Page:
When people think of the history of Hong Kong they usually don’t think much further than mid 19th century, but the heritage trails in Hong Kong will take you back in time as far as the 13th century. The first heritage trail I visited was the Ping Shan Heritage trail in the western part of the Hong Kong new territories, and a few weeks before my final departure from Hong Kong on the way back from China I stopped along the way in Fanling to see the second heritage trail – the Lung Yeuk Tau. It was already pretty late, and so I didn’t get to see everything the trail has to offer, but atleast I’ll be able to show you a bit of old clan-ruled Hong Kong.
The HK government’s Discover Hong Kong website write :
The Lung Yeuk Tau (‘Mountain of the Leaping Dragon’) Heritage Trail takes visitors on a scenic journey into the history of the Tang clan, one of the five largest clans in the New Territories. It is said that a dragon could once be seen leaping in the mountains here, which is how the area got its name.
In 13th century China, when the Southern Song dynasty (1127–1279) was succumbing to overwhelming Mongol forces, a pursued princess took refuge with the Tang clan, who hailed from China’s Jiangxi province. She ended up marrying one of the Tang men, and their descendants moved to Lung Yeuk Tau sometime towards the end of the Yuan dynasty (1271–1368). These descendants built 11 villages in the area, five of which are walled, which serve as a reminder of the dangers marauding bandits and pirates presented in the area in bygone times. Many of the clan’s relics have been well preserved and can be seen along the trail, which begins at the magnificent Taoist temple complex Fung Ying Seen Koon, and passes the walled villages of Ma Wat Wai and Lo Wai, before ending at the 18thcentury Tang Chung Ling Ancestral Hall.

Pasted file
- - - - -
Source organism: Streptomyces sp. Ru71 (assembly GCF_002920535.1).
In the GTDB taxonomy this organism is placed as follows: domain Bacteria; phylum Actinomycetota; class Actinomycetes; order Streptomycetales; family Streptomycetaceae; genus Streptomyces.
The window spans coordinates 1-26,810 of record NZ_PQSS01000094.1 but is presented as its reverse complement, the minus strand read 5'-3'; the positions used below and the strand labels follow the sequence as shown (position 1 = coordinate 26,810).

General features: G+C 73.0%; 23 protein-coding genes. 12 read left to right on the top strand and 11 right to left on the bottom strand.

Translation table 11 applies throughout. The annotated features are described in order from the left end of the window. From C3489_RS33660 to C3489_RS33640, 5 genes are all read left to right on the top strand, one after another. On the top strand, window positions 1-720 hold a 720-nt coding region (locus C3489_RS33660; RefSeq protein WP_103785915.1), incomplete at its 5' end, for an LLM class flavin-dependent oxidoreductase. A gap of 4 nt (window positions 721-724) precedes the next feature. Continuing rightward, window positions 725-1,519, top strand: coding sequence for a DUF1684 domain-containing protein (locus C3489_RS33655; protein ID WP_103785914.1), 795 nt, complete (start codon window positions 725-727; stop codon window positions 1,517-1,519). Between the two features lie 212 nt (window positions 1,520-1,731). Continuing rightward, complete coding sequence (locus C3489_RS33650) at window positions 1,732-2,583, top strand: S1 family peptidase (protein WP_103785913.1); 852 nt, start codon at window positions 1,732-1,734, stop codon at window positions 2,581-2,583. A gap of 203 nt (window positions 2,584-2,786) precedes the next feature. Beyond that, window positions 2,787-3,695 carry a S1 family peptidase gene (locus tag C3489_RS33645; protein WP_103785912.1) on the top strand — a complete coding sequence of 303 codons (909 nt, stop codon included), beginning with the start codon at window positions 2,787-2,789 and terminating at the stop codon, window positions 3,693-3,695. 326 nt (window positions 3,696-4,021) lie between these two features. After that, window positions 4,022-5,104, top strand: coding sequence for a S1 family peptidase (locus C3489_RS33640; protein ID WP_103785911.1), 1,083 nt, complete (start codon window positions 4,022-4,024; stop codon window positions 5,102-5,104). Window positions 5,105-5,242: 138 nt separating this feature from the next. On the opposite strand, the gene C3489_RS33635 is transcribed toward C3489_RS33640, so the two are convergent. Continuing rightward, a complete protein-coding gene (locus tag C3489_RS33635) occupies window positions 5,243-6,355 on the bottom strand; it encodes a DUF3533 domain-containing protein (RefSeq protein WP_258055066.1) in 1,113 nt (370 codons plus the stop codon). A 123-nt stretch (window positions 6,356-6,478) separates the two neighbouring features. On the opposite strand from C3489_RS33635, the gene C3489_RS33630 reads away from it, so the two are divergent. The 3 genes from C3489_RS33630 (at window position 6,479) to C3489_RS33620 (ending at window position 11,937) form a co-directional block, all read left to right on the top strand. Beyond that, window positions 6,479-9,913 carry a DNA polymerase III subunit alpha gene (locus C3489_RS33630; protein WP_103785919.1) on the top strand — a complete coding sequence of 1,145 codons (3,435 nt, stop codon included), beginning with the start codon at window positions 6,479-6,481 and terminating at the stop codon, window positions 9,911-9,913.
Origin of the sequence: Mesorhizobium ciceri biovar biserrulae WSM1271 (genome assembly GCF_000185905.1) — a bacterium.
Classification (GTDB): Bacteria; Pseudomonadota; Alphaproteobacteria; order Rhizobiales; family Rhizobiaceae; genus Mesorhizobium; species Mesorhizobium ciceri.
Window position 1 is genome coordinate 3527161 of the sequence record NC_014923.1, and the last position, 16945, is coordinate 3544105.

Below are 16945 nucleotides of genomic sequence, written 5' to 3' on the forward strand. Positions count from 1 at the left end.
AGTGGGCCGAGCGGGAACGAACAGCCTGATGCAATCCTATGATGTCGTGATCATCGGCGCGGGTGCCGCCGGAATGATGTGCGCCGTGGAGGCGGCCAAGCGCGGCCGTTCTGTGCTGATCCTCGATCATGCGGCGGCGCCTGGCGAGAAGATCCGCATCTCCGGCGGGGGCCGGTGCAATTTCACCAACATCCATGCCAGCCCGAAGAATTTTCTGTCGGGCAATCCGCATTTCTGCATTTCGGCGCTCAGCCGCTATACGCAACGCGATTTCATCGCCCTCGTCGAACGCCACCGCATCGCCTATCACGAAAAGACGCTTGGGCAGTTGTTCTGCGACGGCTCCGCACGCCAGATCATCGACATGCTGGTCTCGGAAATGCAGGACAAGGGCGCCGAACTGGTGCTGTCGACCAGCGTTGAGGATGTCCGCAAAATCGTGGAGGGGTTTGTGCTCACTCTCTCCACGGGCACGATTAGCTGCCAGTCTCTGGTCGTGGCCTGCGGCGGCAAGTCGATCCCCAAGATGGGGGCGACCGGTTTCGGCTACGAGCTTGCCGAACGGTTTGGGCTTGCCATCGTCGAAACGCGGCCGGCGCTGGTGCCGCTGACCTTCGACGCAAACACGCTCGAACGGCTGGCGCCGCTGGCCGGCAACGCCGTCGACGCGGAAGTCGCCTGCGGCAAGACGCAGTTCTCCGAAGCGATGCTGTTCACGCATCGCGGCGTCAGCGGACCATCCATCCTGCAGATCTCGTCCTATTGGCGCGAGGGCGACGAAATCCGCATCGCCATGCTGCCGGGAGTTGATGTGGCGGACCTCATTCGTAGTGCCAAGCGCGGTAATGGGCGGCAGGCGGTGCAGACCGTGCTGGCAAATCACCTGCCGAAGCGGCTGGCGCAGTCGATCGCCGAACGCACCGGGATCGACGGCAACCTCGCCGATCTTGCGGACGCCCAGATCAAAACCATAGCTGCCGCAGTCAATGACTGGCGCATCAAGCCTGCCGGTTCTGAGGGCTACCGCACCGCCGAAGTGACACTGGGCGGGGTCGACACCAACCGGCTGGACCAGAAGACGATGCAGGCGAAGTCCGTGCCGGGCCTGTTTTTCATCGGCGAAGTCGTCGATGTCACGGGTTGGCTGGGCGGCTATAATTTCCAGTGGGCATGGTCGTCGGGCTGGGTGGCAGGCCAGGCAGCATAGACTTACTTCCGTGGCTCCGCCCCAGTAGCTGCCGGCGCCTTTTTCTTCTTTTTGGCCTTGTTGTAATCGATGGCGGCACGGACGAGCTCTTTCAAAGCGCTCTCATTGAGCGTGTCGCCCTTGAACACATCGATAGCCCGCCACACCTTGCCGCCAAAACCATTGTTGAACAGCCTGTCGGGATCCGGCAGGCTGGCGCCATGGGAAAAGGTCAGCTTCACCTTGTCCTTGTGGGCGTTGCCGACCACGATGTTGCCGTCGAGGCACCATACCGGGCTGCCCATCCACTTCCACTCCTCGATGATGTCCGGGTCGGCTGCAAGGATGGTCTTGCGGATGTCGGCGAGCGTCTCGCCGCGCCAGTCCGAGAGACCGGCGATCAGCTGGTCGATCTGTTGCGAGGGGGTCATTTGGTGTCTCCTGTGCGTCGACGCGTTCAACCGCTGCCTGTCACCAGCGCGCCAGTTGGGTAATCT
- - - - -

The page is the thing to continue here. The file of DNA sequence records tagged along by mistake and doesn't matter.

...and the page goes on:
The Tangs in the area still practise traditional village customs, including communal worship in the spring and autumn, and the annual Tin Hau Festival. A lantern-lighting ceremony is held for newborn boys on the 15th day of the first lunar month, while on the first day of the second lunar month, an ancestral worship ceremony and vegetarian feast is held. Once every decade, the clan celebrates the Tai Ping Ching Chiu Festival, which is also enjoyed by the inhabitants of neighbouring villages.
Visit their website for more about each of the stops along the trail. Also the HK AMO government website for more.
Trail map from Discover Hong Kong:
Or in more detail :
A step back in time to the first life in Hong Kong. Probably not a must if you’re a tourist in Hong Kong, but if you’re living in Hong Kong, I’d say make the time to do atleast one of the heritage trails, preferably both.